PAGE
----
Comparison of Rotational Strength in Shoulders with Anterior Instability and Normal Shoulders Using Isokinetic Testing
Lee, Dong-Ki ; Kim, Tae-Kwon ; Lee, Jin-Hyuck ; Lee, Dae-Hee ; Jung, Woong-Kyo ;
Clinics in Shoulder and Elbow, volume 15, issue 2, 2012, Pages 79~85
DOI : 10.5397/CiSE.2012.15.2.79
Objective: It has been expected that patient with posttraumatic recurrent anterior shoulder dislocation might have limited daily life activity because of pain and apprehension of dislocation. But there have been only a small number of investigations regarding the rotator strength in this patient. The aim of this study is to find the characteristics about rotator strength of patient with posttraumatic recurrent anterior shoulder dislocation using an isokinetic testing. Method: We enrolled thirteen patients with posttraumatic recurrent anterior shoulder dislocation and fifteen sex, age-matched healthy nonathletic subjects in this controlled study. All participants were male and there were no significant differences between the two groups in age, height, weight, BMI. Isokinetic internal rotator and external rotator strength was evaluated with a Biodex Isokinetic Testing machine (Biodex Medical Systems, Shirley, NY, USA), tests were performed at 60 deg/sec and 180 deg/sec for both sides. Peak torque normalized to body weight, external rotator to internal rotator ratio, total work and fatigue were calculated for each angular velocity. The association between internal rotator and external rotator strength and shoulder instability was analyzed by comparisons with a control group. Results: Any notable differences could not be found between the two groups given all data from no symptomatic left shoulder. There were no significant differences between the two groups statistically in internal rotation strength of right shoulder. However, there has been a tendency that at all angular velocities, external rotator peak torque to body weight, total work and external rotator to internal rotator ratio were significantly lower in the anterior instability group than the control group at all angular velocities. There was no substantial difference between those groups with respect to the fatigue of external rotator and internal rotator in our study. Conclusion: The prominent characteristics of posttraumatic recurrent anterior shoulder dislocation are external rotator weakness and loss of balance with external rotator and internal rotator. Therefore selective training using this information rotator might be helpful in conservative treatment and rehabilitation.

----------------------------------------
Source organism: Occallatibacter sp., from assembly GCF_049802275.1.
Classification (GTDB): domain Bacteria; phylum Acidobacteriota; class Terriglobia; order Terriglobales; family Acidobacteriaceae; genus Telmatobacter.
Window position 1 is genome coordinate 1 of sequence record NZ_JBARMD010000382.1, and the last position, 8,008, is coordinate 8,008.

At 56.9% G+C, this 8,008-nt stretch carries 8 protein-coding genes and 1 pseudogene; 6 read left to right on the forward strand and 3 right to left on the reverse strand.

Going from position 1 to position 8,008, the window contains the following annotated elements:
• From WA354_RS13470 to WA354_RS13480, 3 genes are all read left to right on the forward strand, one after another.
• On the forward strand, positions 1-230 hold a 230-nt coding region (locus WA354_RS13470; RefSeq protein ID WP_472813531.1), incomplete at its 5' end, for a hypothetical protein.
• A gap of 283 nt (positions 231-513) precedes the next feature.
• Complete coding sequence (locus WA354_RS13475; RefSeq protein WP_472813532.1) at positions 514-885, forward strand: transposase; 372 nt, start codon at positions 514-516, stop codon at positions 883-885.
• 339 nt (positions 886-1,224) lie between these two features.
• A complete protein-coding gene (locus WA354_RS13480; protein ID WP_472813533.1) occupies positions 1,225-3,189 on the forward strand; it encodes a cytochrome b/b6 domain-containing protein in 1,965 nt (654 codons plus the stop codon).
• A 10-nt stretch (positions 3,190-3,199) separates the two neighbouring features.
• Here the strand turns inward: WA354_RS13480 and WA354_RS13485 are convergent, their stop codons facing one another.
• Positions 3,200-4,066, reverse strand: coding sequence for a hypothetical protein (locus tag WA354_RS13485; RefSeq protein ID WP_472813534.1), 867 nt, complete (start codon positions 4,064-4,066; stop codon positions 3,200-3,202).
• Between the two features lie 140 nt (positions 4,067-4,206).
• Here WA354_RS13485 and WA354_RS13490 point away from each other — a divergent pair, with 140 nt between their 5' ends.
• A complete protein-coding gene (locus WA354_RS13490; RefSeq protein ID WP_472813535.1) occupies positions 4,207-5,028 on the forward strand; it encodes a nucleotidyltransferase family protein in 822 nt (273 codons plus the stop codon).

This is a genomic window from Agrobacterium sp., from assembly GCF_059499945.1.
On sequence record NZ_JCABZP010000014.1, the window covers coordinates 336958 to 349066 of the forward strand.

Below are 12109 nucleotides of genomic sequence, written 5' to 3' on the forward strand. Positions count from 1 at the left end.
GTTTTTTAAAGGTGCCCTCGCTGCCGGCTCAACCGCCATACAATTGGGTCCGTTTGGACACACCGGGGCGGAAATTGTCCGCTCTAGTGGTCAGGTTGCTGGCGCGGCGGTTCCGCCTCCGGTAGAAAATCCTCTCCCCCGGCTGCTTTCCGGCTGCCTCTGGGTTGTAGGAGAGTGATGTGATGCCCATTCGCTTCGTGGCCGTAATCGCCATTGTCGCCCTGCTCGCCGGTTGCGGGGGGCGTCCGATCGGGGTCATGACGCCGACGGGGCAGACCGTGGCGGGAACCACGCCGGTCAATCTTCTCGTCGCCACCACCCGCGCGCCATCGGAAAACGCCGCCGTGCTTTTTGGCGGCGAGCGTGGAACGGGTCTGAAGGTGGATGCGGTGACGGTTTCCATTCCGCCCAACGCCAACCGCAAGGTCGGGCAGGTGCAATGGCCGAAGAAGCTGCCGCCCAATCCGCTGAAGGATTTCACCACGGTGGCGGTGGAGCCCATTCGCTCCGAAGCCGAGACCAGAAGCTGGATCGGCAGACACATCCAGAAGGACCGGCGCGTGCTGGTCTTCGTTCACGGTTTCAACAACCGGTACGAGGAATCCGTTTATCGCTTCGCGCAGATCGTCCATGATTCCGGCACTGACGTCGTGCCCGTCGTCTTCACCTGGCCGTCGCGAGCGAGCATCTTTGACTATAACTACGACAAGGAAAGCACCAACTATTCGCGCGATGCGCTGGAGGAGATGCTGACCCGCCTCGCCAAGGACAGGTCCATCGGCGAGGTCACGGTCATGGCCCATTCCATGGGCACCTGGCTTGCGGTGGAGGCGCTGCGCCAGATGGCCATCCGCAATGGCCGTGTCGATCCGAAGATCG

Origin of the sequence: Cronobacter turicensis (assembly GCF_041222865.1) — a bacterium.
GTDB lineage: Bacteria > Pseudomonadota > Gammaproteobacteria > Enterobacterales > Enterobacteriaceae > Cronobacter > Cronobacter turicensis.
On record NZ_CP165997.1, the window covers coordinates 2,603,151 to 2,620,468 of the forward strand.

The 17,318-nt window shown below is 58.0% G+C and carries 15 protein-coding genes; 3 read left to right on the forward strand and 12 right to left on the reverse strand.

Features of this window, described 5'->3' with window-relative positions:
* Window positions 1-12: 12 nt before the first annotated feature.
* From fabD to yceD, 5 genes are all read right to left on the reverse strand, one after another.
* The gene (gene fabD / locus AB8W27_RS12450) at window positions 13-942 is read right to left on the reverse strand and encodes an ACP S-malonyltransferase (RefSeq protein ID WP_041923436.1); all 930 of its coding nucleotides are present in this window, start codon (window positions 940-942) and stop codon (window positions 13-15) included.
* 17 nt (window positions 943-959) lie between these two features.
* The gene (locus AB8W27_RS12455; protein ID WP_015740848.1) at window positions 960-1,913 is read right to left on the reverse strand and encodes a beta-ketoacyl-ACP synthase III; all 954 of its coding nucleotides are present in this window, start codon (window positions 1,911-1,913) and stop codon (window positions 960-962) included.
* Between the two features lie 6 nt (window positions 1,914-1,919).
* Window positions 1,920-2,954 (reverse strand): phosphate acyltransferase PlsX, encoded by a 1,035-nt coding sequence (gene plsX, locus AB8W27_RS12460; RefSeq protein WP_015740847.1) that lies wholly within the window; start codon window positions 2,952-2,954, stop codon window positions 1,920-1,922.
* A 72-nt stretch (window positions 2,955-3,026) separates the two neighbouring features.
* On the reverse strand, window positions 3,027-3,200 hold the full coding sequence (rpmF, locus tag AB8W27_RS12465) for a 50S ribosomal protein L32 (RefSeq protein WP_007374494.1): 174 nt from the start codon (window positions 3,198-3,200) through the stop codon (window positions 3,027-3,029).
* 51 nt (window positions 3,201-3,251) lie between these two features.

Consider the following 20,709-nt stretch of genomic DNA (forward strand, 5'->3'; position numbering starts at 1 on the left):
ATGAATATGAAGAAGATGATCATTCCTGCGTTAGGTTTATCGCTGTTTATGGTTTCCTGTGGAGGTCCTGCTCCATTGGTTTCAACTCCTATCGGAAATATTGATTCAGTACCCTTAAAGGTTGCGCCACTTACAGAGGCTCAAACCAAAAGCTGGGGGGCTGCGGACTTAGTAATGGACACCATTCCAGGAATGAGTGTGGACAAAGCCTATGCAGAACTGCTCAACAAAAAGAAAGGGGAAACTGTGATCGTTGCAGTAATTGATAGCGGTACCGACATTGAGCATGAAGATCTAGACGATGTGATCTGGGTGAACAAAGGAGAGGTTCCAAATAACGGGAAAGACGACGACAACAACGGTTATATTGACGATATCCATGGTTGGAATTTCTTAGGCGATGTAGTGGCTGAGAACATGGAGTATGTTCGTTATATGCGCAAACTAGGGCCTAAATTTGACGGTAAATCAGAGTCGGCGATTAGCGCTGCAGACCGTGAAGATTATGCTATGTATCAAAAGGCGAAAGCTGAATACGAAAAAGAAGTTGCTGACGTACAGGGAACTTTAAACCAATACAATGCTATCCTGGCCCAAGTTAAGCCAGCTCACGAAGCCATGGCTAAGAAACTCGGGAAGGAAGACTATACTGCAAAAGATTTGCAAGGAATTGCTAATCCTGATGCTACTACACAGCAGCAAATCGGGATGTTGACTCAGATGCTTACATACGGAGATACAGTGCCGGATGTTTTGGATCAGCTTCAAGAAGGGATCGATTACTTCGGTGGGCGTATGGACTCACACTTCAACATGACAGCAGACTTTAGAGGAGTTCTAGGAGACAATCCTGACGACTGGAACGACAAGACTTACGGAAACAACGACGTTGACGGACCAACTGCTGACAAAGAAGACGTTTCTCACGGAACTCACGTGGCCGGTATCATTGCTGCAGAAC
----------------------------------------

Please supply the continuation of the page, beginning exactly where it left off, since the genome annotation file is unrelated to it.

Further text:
Clinical Results after Repair of Rotator Cuff Tear in Patients with Accompanying AC Joint Pathology: Clinical Comparison of Non-operative Treatment
Yoo, Moon-Jib ; Seo, Joong-Bae ; Lee, Dae-Hee ; Kim, Sung-Jin ;
Clinics in Shoulder and Elbow, volume 15, issue 2, 2012, Pages 86~90
DOI : 10.5397/CiSE.2012.15.2.86
Purpose: We studied the need for distal clavicle resection by comparing rotator cuff tear patients who underwent non-surgical treatment with and without acromioclavicular joint pathology. Materials and Methods: 45 cases that had been under follow up care for at least 9 months after receiving rotator cuff repair in our hospital between Jan. 2005 and Jun. 2011 had been studied. Acromioclavicular joint pathology group and control group were classified by physical examination and MRI findings. The temporal changes in shoulder joint abduction, internal and external rotation strength, ASES and KSS score of the two groups were measured and analyzed. Results: The acromioclavicular joint pathology complicated rotator cuff injury group's strength measurements for abduction, internal rotation, external rotation were each 8.05 (
), 11.33 (
), 10.24 (
) preoperatively and improved to 13.26 (
), 17.51 (
), 15.60 (
) post operatively while the KSS score and ASES score were each 49.07 (
) and 48.65 (
) preoperatively, improving to 84.48 (
) and 84.65. (